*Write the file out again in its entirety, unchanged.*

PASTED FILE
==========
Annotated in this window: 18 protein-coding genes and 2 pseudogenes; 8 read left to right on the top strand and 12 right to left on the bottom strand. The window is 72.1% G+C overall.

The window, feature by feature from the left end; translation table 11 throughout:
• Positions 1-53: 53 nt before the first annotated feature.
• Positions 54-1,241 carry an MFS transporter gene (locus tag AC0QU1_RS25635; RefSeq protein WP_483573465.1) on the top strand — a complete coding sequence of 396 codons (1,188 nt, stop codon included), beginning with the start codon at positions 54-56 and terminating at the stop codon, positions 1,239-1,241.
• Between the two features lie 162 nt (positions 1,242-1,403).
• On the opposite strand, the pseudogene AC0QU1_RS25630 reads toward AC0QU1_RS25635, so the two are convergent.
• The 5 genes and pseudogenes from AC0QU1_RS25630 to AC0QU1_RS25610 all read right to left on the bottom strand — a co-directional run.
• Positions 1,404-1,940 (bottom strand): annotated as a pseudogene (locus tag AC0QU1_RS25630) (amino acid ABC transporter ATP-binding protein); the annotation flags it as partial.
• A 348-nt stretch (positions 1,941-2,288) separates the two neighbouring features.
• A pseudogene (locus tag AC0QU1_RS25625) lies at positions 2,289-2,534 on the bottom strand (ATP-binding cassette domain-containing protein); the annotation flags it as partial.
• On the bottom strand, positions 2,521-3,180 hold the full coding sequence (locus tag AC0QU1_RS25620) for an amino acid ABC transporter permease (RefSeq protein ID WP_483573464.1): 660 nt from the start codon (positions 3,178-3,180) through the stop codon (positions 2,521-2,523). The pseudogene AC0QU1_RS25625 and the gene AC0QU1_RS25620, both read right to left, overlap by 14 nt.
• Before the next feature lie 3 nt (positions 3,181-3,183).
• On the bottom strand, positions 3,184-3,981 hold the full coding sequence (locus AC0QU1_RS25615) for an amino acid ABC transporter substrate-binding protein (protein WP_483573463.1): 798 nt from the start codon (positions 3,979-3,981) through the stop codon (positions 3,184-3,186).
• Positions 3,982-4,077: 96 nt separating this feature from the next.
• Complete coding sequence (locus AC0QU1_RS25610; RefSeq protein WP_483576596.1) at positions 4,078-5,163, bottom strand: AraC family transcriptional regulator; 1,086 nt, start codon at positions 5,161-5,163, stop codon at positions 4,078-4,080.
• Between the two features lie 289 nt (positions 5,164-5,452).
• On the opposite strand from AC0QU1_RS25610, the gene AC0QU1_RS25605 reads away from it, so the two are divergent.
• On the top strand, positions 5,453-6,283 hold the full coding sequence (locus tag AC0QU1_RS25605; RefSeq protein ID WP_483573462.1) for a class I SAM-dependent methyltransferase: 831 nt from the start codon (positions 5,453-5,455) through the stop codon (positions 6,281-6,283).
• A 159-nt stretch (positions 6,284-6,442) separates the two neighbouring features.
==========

Annotated in this window: 18 protein-coding genes and 2 pseudogenes; 8 read left to right on the top strand and 12 right to left on the bottom strand. The window is 72.1% G+C overall.

The window, feature by feature from the left end; translation table 11 throughout:
• Positions 1-53: 53 nt before the first annotated feature.
• Positions 54-1,241 carry an MFS transporter gene (locus tag AC0QU1_RS25635; RefSeq protein WP_483573465.1) on the top strand — a complete coding sequence of 396 codons (1,188 nt, stop codon included), beginning with the start codon at positions 54-56 and terminating at the stop codon, positions 1,239-1,241.
• Between the two features lie 162 nt (positions 1,242-1,403).
• On the opposite strand, the pseudogene AC0QU1_RS25630 reads toward AC0QU1_RS25635, so the two are convergent.
• The 5 genes and pseudogenes from AC0QU1_RS25630 to AC0QU1_RS25610 all read right to left on the bottom strand — a co-directional run.
• Positions 1,404-1,940 (bottom strand): annotated as a pseudogene (locus tag AC0QU1_RS25630) (amino acid ABC transporter ATP-binding protein); the annotation flags it as partial.
• A 348-nt stretch (positions 1,941-2,288) separates the two neighbouring features.
• A pseudogene (locus tag AC0QU1_RS25625) lies at positions 2,289-2,534 on the bottom strand (ATP-binding cassette domain-containing protein); the annotation flags it as partial.
• On the bottom strand, positions 2,521-3,180 hold the full coding sequence (locus tag AC0QU1_RS25620) for an amino acid ABC transporter permease (RefSeq protein ID WP_483573464.1): 660 nt from the start codon (positions 3,178-3,180) through the stop codon (positions 2,521-2,523). The pseudogene AC0QU1_RS25625 and the gene AC0QU1_RS25620, both read right to left, overlap by 14 nt.
• Before the next feature lie 3 nt (positions 3,181-3,183).
• On the bottom strand, positions 3,184-3,981 hold the full coding sequence (locus AC0QU1_RS25615) for an amino acid ABC transporter substrate-binding protein (protein WP_483573463.1): 798 nt from the start codon (positions 3,979-3,981) through the stop codon (positions 3,184-3,186).
• Positions 3,982-4,077: 96 nt separating this feature from the next.
• Complete coding sequence (locus AC0QU1_RS25610; RefSeq protein WP_483576596.1) at positions 4,078-5,163, bottom strand: AraC family transcriptional regulator; 1,086 nt, start codon at positions 5,161-5,163, stop codon at positions 4,078-4,080.
• Between the two features lie 289 nt (positions 5,164-5,452).
• On the opposite strand from AC0QU1_RS25610, the gene AC0QU1_RS25605 reads away from it, so the two are divergent.
• On the top strand, positions 5,453-6,283 hold the full coding sequence (locus tag AC0QU1_RS25605; RefSeq protein ID WP_483573462.1) for a class I SAM-dependent methyltransferase: 831 nt from the start codon (positions 5,453-5,455) through the stop codon (positions 6,281-6,283).
• A 159-nt stretch (positions 6,284-6,442) separates the two neighbouring features.